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Love Him Madly: A Jim Morrison memoir and why I love biographies

I read on average about a book a week. Sometimes a particular book will take me three weeks to finish, and other times I devour three books a week, making a conscious choice to choose reading over all other activities. But mostly reading is just a natural part of existing for me. I read in bed at night, I read in the bathroom, I read while I eat or wait.

I’m not a book snob. I read pretty much anything but I think I’m particularly drawn to biographies and true crime. But I space that out with literary fiction, young adult fiction, pulp fiction, horror, how-to guides and non-fiction of all kinds. I’m addicted to reading because it adds layers to my world that I otherwise wouldn’t get to experience, and I read to understand all aspect of the world. The world, of course, usually means people. I’m not very good at making friends with people who aren’t already a lot like me, with vastly the same experiences, so I read to understand the people who inhabit the world that aren’t like me.

Since I love to read so much, writing came equally naturally to me. I thought it was just what people do. I didn’t think it required a particular talent or anything. Like most writers, I don’t think I’m too good at it so reading a lot of the time feels like masochism – all these people are such wonderful writers so why should anyone want to read mine. Wah, wah, right. But secretly I love that the world is so full of so many talented writers willing to share their unique experiences.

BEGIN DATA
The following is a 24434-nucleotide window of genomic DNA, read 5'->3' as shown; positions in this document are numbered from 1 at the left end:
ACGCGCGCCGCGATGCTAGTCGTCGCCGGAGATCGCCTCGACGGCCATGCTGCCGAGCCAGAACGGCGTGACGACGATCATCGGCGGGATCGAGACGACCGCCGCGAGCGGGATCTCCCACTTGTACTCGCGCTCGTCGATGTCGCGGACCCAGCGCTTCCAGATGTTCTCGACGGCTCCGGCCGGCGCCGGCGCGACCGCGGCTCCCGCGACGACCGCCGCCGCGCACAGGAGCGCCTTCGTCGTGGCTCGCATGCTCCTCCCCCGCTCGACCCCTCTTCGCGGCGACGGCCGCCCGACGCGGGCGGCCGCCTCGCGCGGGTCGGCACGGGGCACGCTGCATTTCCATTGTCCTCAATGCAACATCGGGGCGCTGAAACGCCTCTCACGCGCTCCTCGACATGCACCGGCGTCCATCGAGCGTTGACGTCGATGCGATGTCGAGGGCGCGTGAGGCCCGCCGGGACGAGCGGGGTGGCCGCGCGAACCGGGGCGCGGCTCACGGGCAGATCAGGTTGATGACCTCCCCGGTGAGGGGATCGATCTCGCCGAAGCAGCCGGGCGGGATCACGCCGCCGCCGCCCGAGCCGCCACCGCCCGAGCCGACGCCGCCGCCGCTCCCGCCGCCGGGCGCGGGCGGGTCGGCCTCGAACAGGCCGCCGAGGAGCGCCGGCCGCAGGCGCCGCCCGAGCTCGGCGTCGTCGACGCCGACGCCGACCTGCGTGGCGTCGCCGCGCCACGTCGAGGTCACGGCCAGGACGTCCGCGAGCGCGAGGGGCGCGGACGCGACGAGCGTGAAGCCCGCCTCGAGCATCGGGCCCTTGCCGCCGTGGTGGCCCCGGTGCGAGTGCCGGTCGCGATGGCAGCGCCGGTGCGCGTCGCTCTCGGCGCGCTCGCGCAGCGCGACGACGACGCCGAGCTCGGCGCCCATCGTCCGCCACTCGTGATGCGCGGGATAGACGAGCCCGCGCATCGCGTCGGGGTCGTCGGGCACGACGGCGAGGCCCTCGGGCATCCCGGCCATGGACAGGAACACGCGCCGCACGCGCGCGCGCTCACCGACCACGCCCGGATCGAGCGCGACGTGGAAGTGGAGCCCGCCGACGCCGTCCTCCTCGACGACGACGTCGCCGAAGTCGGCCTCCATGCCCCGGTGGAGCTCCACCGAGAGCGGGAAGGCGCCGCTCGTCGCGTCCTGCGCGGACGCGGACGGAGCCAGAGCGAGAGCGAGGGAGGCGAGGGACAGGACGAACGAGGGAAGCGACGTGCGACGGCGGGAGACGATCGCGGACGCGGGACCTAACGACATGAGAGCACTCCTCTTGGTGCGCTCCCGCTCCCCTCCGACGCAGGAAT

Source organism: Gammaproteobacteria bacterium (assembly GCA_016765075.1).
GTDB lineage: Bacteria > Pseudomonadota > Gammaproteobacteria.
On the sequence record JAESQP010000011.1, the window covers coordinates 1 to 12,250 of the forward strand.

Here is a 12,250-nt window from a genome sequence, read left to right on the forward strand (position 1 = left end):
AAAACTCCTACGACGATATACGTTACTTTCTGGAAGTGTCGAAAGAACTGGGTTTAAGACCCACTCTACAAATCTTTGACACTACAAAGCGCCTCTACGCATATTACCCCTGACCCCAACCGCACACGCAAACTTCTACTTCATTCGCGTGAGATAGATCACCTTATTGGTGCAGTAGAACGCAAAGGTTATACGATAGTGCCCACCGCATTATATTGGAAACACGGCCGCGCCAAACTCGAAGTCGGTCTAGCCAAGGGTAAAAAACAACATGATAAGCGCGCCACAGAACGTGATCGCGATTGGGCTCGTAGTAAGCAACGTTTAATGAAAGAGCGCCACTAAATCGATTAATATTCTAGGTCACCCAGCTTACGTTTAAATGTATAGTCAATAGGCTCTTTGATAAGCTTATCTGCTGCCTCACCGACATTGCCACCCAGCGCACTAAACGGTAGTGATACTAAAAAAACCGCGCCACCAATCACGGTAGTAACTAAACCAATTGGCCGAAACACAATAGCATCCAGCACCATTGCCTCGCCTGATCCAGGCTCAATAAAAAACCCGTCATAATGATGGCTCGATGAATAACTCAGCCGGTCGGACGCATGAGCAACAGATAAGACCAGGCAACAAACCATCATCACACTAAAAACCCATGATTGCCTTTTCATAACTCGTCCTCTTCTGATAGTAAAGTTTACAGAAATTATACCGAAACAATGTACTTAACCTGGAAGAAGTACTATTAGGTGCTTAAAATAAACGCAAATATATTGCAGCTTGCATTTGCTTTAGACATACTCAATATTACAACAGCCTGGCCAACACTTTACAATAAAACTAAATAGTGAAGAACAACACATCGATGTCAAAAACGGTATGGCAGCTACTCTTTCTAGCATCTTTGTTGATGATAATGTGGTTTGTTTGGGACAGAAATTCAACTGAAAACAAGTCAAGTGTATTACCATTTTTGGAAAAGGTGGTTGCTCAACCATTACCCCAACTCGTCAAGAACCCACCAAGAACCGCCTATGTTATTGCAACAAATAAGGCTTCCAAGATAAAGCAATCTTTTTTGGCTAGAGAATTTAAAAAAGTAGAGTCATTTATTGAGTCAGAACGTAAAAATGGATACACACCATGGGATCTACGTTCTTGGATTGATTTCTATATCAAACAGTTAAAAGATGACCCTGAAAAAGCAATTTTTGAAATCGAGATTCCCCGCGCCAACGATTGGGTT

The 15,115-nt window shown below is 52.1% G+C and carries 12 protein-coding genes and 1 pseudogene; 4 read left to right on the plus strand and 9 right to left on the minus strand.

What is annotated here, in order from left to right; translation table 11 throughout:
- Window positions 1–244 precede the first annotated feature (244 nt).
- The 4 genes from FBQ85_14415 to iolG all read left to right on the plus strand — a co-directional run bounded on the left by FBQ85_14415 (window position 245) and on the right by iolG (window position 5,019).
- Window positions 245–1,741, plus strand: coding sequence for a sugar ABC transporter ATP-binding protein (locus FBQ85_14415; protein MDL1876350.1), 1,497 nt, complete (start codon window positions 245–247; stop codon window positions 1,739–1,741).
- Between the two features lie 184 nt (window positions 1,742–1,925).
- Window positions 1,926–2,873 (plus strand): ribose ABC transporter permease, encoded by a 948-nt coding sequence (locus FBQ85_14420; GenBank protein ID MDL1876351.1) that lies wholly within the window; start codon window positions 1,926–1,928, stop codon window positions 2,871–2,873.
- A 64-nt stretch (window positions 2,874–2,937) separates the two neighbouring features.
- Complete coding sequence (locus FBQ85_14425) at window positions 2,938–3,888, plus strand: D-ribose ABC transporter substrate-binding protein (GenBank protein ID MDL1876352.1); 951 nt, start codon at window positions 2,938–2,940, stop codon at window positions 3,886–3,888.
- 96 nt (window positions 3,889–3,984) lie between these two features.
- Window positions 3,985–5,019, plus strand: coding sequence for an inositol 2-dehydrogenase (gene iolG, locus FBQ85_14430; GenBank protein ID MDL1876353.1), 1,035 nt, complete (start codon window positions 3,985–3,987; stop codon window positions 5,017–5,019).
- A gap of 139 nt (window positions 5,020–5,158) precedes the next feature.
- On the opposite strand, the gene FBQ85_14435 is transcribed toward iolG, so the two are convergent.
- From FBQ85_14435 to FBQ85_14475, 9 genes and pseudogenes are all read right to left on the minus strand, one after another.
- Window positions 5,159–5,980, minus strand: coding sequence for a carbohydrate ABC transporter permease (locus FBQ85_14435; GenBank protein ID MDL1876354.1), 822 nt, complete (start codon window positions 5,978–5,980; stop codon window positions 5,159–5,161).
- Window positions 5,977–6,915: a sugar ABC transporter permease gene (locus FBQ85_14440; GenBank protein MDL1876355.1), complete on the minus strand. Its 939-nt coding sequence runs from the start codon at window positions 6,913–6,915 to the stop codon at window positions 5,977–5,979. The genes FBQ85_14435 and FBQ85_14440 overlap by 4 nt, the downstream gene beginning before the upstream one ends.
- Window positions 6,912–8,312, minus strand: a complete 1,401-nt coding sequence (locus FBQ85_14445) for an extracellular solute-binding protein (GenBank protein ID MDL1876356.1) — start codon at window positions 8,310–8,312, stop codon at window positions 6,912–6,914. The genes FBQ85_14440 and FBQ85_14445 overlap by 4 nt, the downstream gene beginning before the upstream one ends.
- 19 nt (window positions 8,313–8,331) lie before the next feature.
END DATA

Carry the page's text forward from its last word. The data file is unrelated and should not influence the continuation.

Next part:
Because I’m never going to date Jim Morrison, that ultimate rock god who was gone in flash, but Judy Huddleston did. I’m currently reading her memoir Love Him Madly: An Intimate Memoir of Jim Morrison. It is the candid story of an 18 year old falling in love with the 25 year old singer in late 60’s Los Angeles. I’m so impressed with the way she captures the desperation of young, unrequited love. In order to paint a picture of Morrison she has to strip herself completely bare; all the stupid things she said and did to maintain a sexual relationship with a man that was just not that into her. I don’t think I’ve ever read a more true portrait of the feelings one go through as a young, insecure woman trying to figure out who she really is, looking for love and confirmation in all the wrong places.


But as degrading as some of the scenes are, you never feel like she is a victim which I think is equally important. She is a girl chasing what she wants despite pretty bad odds. She paints a picture of Jim that is actually not that flattering, but that’s in line with his overall image. The Lizard King, who could not be tied down by earthly things. Certainly not young girls, who are dime a dozen for him. To the modern reader he comes across chauvinistic and vain. And I love that the author acknowledges this, yet still remains vulnerable enough to describe her picture-perfect fantasies of what she imagined their life together could be, if only he would give into her and love her back. Because all young women at some point in their life have had these fantasies – about wrong men, about unattainable men. I do think there is a lot of truth to the male complaint that women are mostly attracted to ‘bad’ boys, the damaged and wounded. And especially artists, because if you can be loved by someone who creates beautiful things, how beautiful must that make you?


To be honest, I don’t know how Judy Huddleston managed to dig so deep and recall all these juvenile longings and write them into rich, detailed scenes. This is the reason I love a good biography because it transports you in time and place, and you can hang out with all your favorite people, long dead, and understand someone else’s human experience. And that brings us all a little bit closer.


  1. I was watching a medical reality show yesterday and a man was told he had advanced cancer and the prognosis was not good. He sat still seeming to absorb this and then said ‘I’ve got one question. How good is the hospital library?’

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